In recent years we have become witnesses to and as restorers
also participants in complex restoration work in several
important churches in Prague: St. Clement's, St. John
of Nepomuk-on-the-Rock, St. Ursula's.
The restorer is the first who, by investigating the condition,
finds the original polychromy. The fate and general result
of measures of restoration rest with his moral maturity,
personal responsibility and professional expertise. The
restorer conveys the result of his work to the art historian
responsible for works of art, with whom he collaborates
in determining the conception of the future measures to
be taken. »No persons responsible for works of art and
ancient monuments should lose working contact with the
restorers«, said Dr. M. Suchomel in his work on the Saving
of Stone Sculptures, (Praha 1988, p. 31). The resulting
method and collaboration is entirely logical. It is, therefore,
surprising that, in recent years, a further influence
came into being on stipulating the conception of restoration.
The view of the investor. The view that is represented
by the demand that the patina of age should be removed.
The view that shows preference for measures of reconstruction,
renewal and not the survival of the original, in however
fragmentary a state it may be found. There is no
excuse for such a view, nor for the statement that
it will get dusty in any case and then again look old.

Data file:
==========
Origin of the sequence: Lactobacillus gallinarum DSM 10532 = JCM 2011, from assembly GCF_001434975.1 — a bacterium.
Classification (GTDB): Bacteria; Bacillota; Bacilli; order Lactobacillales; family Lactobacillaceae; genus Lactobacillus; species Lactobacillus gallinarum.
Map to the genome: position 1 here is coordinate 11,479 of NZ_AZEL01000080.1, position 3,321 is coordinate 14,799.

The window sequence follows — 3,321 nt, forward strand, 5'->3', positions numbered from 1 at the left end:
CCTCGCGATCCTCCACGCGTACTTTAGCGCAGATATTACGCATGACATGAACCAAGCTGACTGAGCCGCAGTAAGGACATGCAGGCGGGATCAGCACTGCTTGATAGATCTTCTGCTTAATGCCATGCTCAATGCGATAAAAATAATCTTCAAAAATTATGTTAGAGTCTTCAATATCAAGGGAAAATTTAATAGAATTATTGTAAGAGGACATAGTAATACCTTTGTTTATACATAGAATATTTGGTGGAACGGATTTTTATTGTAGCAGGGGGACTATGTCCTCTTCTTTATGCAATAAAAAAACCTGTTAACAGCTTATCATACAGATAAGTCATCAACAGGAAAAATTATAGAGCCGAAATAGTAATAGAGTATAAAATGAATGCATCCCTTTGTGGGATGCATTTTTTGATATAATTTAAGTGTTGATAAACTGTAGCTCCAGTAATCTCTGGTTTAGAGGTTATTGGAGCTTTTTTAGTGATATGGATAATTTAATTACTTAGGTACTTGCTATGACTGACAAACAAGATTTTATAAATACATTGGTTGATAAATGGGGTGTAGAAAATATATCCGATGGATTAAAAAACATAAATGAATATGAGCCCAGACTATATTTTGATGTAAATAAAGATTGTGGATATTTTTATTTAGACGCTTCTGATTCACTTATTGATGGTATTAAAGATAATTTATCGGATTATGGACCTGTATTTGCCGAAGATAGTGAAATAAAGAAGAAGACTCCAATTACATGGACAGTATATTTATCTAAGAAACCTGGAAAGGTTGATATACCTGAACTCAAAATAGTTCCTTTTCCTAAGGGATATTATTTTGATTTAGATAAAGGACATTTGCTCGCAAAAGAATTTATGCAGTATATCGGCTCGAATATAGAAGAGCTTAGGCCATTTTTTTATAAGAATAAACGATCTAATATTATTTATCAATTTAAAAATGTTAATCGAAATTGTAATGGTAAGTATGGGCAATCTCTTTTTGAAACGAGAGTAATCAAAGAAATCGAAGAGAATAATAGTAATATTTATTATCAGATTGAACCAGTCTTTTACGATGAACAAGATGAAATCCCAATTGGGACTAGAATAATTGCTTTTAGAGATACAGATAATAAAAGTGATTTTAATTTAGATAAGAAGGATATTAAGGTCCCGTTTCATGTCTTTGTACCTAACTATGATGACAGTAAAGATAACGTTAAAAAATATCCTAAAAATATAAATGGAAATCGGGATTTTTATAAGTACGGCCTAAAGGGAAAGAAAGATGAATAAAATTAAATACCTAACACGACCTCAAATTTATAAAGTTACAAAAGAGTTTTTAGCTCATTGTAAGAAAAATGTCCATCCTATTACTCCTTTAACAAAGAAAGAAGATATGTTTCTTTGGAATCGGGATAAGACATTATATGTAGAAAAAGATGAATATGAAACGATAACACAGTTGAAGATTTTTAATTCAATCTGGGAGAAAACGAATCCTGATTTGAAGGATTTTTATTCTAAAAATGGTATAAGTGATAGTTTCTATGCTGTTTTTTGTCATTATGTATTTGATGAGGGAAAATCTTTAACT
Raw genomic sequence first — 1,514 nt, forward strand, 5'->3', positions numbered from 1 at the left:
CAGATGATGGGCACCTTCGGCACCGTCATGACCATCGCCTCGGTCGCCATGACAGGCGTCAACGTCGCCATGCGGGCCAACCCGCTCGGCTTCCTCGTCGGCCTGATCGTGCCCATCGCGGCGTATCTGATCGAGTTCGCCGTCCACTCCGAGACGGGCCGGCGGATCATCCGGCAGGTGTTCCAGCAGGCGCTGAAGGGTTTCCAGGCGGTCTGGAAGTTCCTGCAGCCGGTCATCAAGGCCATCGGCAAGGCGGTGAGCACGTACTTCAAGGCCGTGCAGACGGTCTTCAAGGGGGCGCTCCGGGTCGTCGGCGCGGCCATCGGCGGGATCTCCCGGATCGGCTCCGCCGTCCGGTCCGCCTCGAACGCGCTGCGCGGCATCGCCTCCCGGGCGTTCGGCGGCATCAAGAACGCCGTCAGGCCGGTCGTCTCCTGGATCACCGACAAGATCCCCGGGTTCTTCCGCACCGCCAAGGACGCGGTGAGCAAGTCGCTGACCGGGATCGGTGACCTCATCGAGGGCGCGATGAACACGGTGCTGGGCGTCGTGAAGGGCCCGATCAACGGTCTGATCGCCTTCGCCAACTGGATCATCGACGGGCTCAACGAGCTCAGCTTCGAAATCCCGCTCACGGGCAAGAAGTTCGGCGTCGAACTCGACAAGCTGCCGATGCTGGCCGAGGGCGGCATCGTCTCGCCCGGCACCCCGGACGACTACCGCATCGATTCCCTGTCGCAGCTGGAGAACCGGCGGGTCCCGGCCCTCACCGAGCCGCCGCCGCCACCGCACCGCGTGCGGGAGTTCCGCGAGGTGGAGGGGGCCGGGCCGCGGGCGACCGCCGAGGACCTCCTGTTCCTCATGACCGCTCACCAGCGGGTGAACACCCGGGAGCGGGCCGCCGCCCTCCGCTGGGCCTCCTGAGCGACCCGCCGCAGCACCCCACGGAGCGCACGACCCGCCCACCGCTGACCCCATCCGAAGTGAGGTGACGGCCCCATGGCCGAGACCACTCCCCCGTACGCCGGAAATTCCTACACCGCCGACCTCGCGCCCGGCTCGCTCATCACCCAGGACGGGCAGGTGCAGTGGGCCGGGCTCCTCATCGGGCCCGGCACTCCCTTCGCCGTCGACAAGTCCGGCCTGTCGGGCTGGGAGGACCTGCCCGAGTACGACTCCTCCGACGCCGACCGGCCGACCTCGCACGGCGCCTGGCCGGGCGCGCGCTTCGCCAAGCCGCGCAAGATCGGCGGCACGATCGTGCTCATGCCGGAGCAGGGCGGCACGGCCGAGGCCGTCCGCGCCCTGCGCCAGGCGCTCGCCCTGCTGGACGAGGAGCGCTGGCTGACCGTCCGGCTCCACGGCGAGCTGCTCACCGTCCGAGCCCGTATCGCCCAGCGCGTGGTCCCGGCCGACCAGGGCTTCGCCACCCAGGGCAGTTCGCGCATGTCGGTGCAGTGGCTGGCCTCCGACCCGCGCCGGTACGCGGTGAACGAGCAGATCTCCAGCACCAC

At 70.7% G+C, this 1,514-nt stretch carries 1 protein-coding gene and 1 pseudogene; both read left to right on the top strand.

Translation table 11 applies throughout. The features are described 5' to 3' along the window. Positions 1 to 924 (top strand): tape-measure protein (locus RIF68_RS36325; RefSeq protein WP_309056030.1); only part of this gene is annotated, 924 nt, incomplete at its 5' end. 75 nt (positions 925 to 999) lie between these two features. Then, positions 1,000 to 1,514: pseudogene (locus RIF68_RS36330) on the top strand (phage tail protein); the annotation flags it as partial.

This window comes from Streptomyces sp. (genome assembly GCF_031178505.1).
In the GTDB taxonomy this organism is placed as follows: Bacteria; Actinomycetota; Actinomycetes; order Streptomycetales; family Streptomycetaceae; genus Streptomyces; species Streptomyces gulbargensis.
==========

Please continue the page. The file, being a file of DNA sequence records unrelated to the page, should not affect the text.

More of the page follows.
The question I keep asking today and was asking while
engaged on the restoration of the above-mentioned interiors
is: does the layman's approach of the investor have the
right to influence the contemporary Czech School of Restoration?
I am convinced that this is not the case. It is up to
us restorers and persons working in the field of the care
for ancient monuments and works of art to use our expert
knowledge in this sphere to be given priority and the
duty to stipulate the methods of restoration and the general
I am convinced that this is not the case.
It is up to us restorers and persons working in the field
of the care for ancient monuments and works of art to
use our expert knowledge in this sphere to be given priority
and the duty to stipulate the methods of restoration and
the general conception.
We are concerned with interiors where valuable sculptural
work has survived. I cannot agree with the view that it
is necessary to revive original Baroque polychromy created
of »polished white« by giving it a new coat of white
poli ment. Why hide that magic and irreplaceably attractive
cracking of the chalk layer? That typical and characteristic
yellowing? We need to realise that we cannot fill in that
cracked layer coloured by age with an insensitive coat
of white poliment and the consequent even polish. If the
chalk layer aged by cracking and colouring, why give it
a hard polish corresponding to the period when the
polychromy arose? Here, too, it is my opinion that the
polychromists did not polish the chalk surface evenly,
but used patches of shiny and matte to stress the expressive
Let us try to make use of the surviving fragments of polychromy
on the statues and furnishings and add only sensitive
linking and initiative retouching, including gilding the
surface in such a manner that the recent measures
form a harmonious unity with the surviving fragments
of the work of art when it is viewed. I would, therefore,
like to request those colleagues present that we, as restorers,
should set out jointly along the path of modern, contemporary
restoration as proposed by Professor Slánský. Restoring
to such a state as has gained us respect in the world.
Let us not succumb to the influence of inexpert demands
by investors. Let us not carry out renewal that devalues
the work of art, but let us restore it.
Petr Kuthan (T. G.)